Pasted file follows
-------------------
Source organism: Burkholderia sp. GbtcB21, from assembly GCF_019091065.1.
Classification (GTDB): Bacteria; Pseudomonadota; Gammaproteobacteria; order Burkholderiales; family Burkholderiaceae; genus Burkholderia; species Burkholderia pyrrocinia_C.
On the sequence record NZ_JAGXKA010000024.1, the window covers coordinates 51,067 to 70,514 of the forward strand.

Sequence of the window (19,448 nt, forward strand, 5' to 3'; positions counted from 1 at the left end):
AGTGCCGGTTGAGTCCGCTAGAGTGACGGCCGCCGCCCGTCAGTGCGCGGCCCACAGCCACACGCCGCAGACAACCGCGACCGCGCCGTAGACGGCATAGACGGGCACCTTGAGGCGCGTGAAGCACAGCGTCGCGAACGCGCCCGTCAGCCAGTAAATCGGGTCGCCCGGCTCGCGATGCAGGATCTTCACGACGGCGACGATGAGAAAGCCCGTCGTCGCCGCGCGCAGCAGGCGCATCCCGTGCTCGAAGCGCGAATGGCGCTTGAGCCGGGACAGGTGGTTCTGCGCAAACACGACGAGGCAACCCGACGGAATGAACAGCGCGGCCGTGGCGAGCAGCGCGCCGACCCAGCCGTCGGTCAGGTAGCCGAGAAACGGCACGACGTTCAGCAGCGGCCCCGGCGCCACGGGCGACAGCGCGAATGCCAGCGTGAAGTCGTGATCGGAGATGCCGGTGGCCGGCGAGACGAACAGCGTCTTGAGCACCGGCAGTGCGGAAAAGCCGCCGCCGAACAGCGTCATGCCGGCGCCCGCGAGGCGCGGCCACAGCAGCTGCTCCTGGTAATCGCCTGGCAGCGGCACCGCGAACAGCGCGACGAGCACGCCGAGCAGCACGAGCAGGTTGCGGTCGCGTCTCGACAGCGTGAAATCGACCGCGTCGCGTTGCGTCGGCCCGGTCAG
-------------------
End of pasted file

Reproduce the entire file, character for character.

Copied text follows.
Source organism: Burkholderia sp. GbtcB21, from assembly GCF_019091065.1.
Classification (GTDB): Bacteria; Pseudomonadota; Gammaproteobacteria; order Burkholderiales; family Burkholderiaceae; genus Burkholderia; species Burkholderia pyrrocinia_C.
On the sequence record NZ_JAGXKA010000024.1, the window covers coordinates 51,067 to 70,514 of the forward strand.

Sequence of the window (19,448 nt, forward strand, 5' to 3'; positions counted from 1 at the left end):
AGTGCCGGTTGAGTCCGCTAGAGTGACGGCCGCCGCCCGTCAGTGCGCGGCCCACAGCCACACGCCGCAGACAACCGCGACCGCGCCGTAGACGGCATAGACGGGCACCTTGAGGCGCGTGAAGCACAGCGTCGCGAACGCGCCCGTCAGCCAGTAAATCGGGTCGCCCGGCTCGCGATGCAGGATCTTCACGACGGCGACGATGAGAAAGCCCGTCGTCGCCGCGCGCAGCAGGCGCATCCCGTGCTCGAAGCGCGAATGGCGCTTGAGCCGGGACAGGTGGTTCTGCGCAAACACGACGAGGCAACCCGACGGAATGAACAGCGCGGCCGTGGCGAGCAGCGCGCCGACCCAGCCGTCGGTCAGGTAGCCGAGAAACGGCACGACGTTCAGCAGCGGCCCCGGCGCCACGGGCGACAGCGCGAATGCCAGCGTGAAGTCGTGATCGGAGATGCCGGTGGCCGGCGAGACGAACAGCGTCTTGAGCACCGGCAGTGCGGAAAAGCCGCCGCCGAACAGCGTCATGCCGGCGCCCGCGAGGCGCGGCCACAGCAGCTGCTCCTGGTAATCGCCTGGCAGCGGCACCGCGAACAGCGCGACGAGCACGCCGAGCAGCACGAGCAGGTTGCGGTCGCGTCTCGACAGCGTGAAATCGACCGCGTCGCGTTGCGTCGGCCCGGTCAG